Yes, Black Women Are Feminists Too

This post is a part of the What Black Feminism Means to Me series.

By Sister Shabazz

Four years ago, if someone had told me that in the next couple of years I would consider myself a feminist, I would have laughed in her face, met her with sarcasm, and changed the subject. I vividly remember rejecting feminism on an individual and communal (black women collective) scale, never really taking the time to think about what feminism could mean to a young, black college woman like me.

Why do black women need feminism?

My ideas of feminism were mostly informed by what I had read as a student in a three hundred person Sociology class. First-wave feminism? Got it. Second-wave feminism? Check. Third-wave feminism. I had that too. Black feminism?  *Insert a long pause and an intensely perplexed face*.

It’s not that I had never heard of black women who claimed a feminist identity. It’s just that I never understood why black women would actually want or needfeminism. My limited understanding of feminism led me to believe that black women didn’t need it because it was a white women’s cause. The way most history books tell it, black women were immensely absent from the women’s rights movement in the United States. Having taken several African-American Studies classes my junior and senior years of college – one in which focused on black women specifically – I now know that black women have always been feminists dating back to the mid-1800s.

In 2014, I can proudly call myself a black feminist. The reasons for such go as followed.

I choose to be unapologetically black and woman at the same time.

There isn’t a moment when I view the world through a lens that is solely characterized by my womanhood or my blackness. The prescription of my lens is ALWAYS that of my coexisting identities.

Misogynoir is real.

From harmful hashtags such as #jadapose to equally harmful photo captions like “Retweet this to ruin a black girls day,” black women are repeatedly targeted on major social media outlets. As a black feminist, I believe it is myduty to actively combat such language or actions whether the person behind the keyboard is black or not. I cannot and will not sit silently or passively in the face of such unwarranted vitriol and aggression toward the black female body.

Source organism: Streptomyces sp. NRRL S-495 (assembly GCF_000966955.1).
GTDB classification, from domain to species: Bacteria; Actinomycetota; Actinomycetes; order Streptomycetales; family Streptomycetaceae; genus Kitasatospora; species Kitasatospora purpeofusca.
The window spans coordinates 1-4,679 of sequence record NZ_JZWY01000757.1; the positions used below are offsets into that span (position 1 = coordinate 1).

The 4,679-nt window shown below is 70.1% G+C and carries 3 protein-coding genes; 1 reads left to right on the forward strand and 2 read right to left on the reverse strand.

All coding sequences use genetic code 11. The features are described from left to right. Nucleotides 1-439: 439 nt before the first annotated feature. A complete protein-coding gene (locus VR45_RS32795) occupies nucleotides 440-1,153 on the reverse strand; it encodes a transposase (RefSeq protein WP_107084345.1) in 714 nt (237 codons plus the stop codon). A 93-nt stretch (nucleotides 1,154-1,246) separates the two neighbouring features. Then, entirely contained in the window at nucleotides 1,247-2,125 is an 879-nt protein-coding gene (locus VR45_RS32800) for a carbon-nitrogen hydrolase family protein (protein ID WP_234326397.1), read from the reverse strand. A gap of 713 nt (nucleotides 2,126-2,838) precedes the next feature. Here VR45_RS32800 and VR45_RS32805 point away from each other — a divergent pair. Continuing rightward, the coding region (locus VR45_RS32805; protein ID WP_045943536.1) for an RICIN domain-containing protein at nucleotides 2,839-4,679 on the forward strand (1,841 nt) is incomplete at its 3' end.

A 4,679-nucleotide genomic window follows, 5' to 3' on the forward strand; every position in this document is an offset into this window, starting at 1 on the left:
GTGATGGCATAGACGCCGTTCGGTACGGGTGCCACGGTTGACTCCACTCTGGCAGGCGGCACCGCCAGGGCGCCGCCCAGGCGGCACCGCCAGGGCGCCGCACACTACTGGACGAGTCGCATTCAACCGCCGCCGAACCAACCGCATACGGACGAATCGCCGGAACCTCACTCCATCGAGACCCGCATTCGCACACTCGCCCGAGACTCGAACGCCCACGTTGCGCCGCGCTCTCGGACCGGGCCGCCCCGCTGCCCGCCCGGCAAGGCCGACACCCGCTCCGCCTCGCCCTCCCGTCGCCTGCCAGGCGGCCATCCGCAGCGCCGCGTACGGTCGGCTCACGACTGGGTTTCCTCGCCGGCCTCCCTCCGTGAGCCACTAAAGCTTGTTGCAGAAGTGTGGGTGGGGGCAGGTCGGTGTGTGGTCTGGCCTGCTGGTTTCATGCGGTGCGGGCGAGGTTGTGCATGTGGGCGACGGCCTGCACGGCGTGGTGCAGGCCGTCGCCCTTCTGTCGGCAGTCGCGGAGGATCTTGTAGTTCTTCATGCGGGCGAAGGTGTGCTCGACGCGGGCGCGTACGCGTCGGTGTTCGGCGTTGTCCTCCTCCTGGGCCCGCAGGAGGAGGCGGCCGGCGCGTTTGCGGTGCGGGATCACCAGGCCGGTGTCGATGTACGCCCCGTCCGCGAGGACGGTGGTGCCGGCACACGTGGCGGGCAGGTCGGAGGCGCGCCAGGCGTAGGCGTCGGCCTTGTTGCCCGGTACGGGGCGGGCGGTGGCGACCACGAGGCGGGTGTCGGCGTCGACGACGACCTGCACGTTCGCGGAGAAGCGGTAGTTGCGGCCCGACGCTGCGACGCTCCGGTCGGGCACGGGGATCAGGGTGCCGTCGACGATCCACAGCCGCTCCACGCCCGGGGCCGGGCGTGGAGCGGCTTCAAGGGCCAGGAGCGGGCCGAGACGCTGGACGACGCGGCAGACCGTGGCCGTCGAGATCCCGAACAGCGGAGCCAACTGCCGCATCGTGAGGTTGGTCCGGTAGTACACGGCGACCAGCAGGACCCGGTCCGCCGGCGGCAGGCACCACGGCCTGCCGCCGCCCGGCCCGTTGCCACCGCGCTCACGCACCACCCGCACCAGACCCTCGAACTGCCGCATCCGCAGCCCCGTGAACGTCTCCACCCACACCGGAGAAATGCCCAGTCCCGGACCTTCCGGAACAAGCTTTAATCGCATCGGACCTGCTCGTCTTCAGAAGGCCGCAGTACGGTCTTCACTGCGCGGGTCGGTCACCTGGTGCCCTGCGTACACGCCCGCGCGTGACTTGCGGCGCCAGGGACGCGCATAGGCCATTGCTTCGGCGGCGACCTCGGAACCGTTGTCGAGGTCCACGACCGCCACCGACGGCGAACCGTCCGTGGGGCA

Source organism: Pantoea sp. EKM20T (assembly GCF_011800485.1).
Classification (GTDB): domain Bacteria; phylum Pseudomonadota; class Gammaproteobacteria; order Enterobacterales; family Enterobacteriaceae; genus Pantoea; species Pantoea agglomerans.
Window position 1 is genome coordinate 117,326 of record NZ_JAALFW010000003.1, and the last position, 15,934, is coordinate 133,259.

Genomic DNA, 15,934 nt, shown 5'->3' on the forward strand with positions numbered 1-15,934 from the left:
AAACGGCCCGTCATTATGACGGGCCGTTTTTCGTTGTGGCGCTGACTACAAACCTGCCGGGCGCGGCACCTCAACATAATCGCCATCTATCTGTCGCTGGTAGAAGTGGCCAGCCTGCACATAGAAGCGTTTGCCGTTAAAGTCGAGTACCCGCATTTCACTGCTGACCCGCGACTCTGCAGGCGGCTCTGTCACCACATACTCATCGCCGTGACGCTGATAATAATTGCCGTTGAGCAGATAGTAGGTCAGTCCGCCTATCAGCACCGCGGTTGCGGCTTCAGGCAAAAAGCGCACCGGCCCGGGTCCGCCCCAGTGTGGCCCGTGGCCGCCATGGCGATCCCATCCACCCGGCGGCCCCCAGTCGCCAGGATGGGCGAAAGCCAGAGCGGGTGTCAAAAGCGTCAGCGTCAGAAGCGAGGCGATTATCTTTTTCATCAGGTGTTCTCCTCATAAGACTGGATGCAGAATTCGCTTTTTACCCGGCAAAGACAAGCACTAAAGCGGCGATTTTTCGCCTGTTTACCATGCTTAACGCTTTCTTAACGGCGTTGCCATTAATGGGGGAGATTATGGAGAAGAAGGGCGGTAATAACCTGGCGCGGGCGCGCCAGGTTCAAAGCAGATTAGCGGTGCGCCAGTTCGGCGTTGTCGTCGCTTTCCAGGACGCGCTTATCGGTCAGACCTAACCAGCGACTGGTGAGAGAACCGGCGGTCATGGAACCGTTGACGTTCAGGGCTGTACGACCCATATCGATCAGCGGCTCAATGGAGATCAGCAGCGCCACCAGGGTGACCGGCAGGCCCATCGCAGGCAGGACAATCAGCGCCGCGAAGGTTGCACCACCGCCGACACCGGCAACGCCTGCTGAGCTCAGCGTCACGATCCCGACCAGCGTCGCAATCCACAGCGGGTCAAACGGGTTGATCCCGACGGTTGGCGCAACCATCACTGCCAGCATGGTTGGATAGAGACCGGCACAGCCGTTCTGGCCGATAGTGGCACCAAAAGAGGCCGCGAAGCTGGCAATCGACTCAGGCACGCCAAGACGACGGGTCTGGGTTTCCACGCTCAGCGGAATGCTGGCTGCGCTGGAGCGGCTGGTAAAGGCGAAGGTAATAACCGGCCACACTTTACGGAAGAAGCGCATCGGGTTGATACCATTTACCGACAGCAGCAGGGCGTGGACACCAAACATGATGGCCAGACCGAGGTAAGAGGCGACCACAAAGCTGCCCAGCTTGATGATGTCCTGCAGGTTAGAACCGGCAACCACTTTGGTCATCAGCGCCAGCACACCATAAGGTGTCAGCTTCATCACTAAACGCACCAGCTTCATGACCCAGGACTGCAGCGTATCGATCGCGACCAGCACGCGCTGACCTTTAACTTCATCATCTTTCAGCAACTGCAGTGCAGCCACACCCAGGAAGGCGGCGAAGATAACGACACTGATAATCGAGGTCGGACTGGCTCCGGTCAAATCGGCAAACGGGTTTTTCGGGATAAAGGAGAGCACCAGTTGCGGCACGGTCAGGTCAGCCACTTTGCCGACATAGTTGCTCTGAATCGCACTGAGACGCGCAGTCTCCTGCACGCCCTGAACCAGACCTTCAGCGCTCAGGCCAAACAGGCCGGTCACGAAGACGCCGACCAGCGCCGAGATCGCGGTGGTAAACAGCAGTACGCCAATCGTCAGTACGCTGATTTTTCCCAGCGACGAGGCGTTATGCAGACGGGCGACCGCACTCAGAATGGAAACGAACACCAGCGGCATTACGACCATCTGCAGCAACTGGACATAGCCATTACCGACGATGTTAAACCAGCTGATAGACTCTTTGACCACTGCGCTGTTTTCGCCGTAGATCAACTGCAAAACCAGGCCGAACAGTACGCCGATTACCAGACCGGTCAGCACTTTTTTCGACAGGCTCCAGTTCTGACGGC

The black woman’s existence is inherently political.

If you haven’t already done so, I highly recommend reading Sister Citizen: Shame, Stereotypes, and Black Women in America by Melissa Harris-Perry. This book provides a comprehensive look at the stereotypes plaguing black woman, and helps give a voice to the millions of black women across the country that are silenced and shamed for being simply human. It is in this book that Perry argues that the black woman’s body is inherently political because she is black and a woman. Her black womanhood is the antithesis to the revered white womanhood. Everything she represents, for better and for worst, is contrasted to the representations of white women (i.e. the black woman’s strength and independence – real or fictitious – to the white woman’s meekness). I agree with Perry in her analysis, and it is because of it that I choose to challenge what I have been taught about myself and other black women. I choose to ask questions and demand sensible answers. I choose to hold black men accountable for my safety — physically and emotionally.

I choose to be a black feminist.


You can find read more from Sister Shabazz on her blog, The Black Corner


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